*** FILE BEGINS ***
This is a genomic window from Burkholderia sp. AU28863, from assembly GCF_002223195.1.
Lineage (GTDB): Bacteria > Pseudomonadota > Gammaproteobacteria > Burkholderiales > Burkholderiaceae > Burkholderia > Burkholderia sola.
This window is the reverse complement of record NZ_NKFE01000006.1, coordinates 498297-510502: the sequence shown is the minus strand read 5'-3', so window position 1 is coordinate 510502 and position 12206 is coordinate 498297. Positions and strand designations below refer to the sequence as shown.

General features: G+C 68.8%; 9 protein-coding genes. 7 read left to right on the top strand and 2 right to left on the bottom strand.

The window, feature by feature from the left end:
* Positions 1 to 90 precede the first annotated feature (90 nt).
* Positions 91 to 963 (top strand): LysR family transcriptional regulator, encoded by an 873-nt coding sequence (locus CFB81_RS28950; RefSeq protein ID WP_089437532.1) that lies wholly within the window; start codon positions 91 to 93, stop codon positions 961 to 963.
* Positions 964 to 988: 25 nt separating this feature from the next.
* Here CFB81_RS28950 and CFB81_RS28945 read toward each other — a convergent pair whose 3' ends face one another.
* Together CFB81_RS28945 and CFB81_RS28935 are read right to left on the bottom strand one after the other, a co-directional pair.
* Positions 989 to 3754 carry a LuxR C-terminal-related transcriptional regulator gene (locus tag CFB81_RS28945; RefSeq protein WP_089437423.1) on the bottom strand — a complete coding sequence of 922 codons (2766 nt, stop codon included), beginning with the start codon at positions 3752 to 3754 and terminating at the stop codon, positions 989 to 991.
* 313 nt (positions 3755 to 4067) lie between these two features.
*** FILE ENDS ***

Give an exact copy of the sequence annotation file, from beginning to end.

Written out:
This is a genomic window from Burkholderia sp. AU28863, from assembly GCF_002223195.1.
Lineage (GTDB): Bacteria > Pseudomonadota > Gammaproteobacteria > Burkholderiales > Burkholderiaceae > Burkholderia > Burkholderia sola.
This window is the reverse complement of record NZ_NKFE01000006.1, coordinates 498297-510502: the sequence shown is the minus strand read 5'-3', so window position 1 is coordinate 510502 and position 12206 is coordinate 498297. Positions and strand designations below refer to the sequence as shown.

General features: G+C 68.8%; 9 protein-coding genes. 7 read left to right on the top strand and 2 right to left on the bottom strand.

The window, feature by feature from the left end:
* Positions 1 to 90 precede the first annotated feature (90 nt).
* Positions 91 to 963 (top strand): LysR family transcriptional regulator, encoded by an 873-nt coding sequence (locus CFB81_RS28950; RefSeq protein ID WP_089437532.1) that lies wholly within the window; start codon positions 91 to 93, stop codon positions 961 to 963.
* Positions 964 to 988: 25 nt separating this feature from the next.
* Here CFB81_RS28950 and CFB81_RS28945 read toward each other — a convergent pair whose 3' ends face one another.
* Together CFB81_RS28945 and CFB81_RS28935 are read right to left on the bottom strand one after the other, a co-directional pair.
* Positions 989 to 3754 carry a LuxR C-terminal-related transcriptional regulator gene (locus tag CFB81_RS28945; RefSeq protein WP_089437423.1) on the bottom strand — a complete coding sequence of 922 codons (2766 nt, stop codon included), beginning with the start codon at positions 3752 to 3754 and terminating at the stop codon, positions 989 to 991.
* 313 nt (positions 3755 to 4067) lie between these two features.